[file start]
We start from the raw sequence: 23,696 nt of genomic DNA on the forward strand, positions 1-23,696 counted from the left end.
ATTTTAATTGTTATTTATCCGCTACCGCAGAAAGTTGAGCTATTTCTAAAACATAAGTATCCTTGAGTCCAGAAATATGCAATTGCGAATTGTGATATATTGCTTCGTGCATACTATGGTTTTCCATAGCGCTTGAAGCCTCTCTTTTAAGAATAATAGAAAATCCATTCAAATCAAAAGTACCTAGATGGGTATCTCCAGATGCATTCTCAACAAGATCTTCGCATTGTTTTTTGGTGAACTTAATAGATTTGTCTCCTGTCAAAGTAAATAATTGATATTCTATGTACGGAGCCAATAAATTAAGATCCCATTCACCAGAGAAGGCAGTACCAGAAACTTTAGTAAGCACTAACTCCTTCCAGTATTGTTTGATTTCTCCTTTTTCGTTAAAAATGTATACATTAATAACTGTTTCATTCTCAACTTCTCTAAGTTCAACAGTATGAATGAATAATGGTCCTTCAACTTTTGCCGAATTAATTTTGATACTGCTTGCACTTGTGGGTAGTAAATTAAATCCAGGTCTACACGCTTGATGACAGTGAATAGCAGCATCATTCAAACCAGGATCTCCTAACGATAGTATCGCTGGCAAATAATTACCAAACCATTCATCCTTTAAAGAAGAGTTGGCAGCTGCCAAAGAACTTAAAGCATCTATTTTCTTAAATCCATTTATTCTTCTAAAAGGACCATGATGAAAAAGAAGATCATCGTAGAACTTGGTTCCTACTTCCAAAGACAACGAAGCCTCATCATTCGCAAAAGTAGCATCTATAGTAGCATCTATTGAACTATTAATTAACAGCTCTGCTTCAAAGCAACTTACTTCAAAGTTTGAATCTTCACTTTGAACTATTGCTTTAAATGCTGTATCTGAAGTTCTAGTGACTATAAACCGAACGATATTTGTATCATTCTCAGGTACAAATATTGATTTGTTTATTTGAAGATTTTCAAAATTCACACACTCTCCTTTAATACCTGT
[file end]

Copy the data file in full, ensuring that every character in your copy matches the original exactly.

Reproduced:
We start from the raw sequence: 23,696 nt of genomic DNA on the forward strand, positions 1-23,696 counted from the left end.
ATTTTAATTGTTATTTATCCGCTACCGCAGAAAGTTGAGCTATTTCTAAAACATAAGTATCCTTGAGTCCAGAAATATGCAATTGCGAATTGTGATATATTGCTTCGTGCATACTATGGTTTTCCATAGCGCTTGAAGCCTCTCTTTTAAGAATAATAGAAAATCCATTCAAATCAAAAGTACCTAGATGGGTATCTCCAGATGCATTCTCAACAAGATCTTCGCATTGTTTTTTGGTGAACTTAATAGATTTGTCTCCTGTCAAAGTAAATAATTGATATTCTATGTACGGAGCCAATAAATTAAGATCCCATTCACCAGAGAAGGCAGTACCAGAAACTTTAGTAAGCACTAACTCCTTCCAGTATTGTTTGATTTCTCCTTTTTCGTTAAAAATGTATACATTAATAACTGTTTCATTCTCAACTTCTCTAAGTTCAACAGTATGAATGAATAATGGTCCTTCAACTTTTGCCGAATTAATTTTGATACTGCTTGCACTTGTGGGTAGTAAATTAAATCCAGGTCTACACGCTTGATGACAGTGAATAGCAGCATCATTCAAACCAGGATCTCCTAACGATAGTATCGCTGGCAAATAATTACCAAACCATTCATCCTTTAAAGAAGAGTTGGCAGCTGCCAAAGAACTTAAAGCATCTATTTTCTTAAATCCATTTATTCTTCTAAAAGGACCATGATGAAAAAGAAGATCATCGTAGAACTTGGTTCCTACTTCCAAAGACAACGAAGCCTCATCATTCGCAAAAGTAGCATCTATAGTAGCATCTATTGAACTATTAATTAACAGCTCTGCTTCAAAGCAACTTACTTCAAAGTTTGAATCTTCACTTTGAACTATTGCTTTAAATGCTGTATCTGAAGTTCTAGTGACTATAAACCGAACGATATTTGTATCATTCTCAGGTACAAATATTGATTTGTTTATTTGAAGATTTTCAAAATTCACACACTCTCCTTTAATACCTGT